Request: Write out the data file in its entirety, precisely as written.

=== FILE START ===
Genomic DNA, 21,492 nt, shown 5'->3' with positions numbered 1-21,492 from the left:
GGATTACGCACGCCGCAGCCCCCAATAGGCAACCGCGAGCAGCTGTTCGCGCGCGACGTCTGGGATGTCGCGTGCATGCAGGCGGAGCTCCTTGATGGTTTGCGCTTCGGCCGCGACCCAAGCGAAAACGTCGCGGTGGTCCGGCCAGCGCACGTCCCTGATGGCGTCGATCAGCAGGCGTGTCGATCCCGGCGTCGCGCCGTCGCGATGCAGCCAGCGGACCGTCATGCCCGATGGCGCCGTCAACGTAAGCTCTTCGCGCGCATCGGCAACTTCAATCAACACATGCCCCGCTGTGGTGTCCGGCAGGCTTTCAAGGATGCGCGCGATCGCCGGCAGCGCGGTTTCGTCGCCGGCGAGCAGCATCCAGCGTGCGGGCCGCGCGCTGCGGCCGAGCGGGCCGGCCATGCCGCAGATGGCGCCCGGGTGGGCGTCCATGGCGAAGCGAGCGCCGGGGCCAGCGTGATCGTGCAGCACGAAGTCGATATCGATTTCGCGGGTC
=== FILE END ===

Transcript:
Genomic DNA, 21,492 nt, shown 5'->3' with positions numbered 1-21,492 from the left:
GGATTACGCACGCCGCAGCCCCCAATAGGCAACCGCGAGCAGCTGTTCGCGCGCGACGTCTGGGATGTCGCGTGCATGCAGGCGGAGCTCCTTGATGGTTTGCGCTTCGGCCGCGACCCAAGCGAAAACGTCGCGGTGGTCCGGCCAGCGCACGTCCCTGATGGCGTCGATCAGCAGGCGTGTCGATCCCGGCGTCGCGCCGTCGCGATGCAGCCAGCGGACCGTCATGCCCGATGGCGCCGTCAACGTAAGCTCTTCGCGCGCATCGGCAACTTCAATCAACACATGCCCCGCTGTGGTGTCCGGCAGGCTTTCAAGGATGCGCGCGATCGCCGGCAGCGCGGTTTCGTCGCCGGCGAGCAGCATCCAGCGTGCGGGCCGCGCGCTGCGGCCGAGCGGGCCGGCCATGCCGCAGATGGCGCCCGGGTGGGCGTCCATGGCGAAGCGAGCGCCGGGGCCAGCGTGATCGTGCAGCACGAAGTCGATATCGATTTCGCGGGTC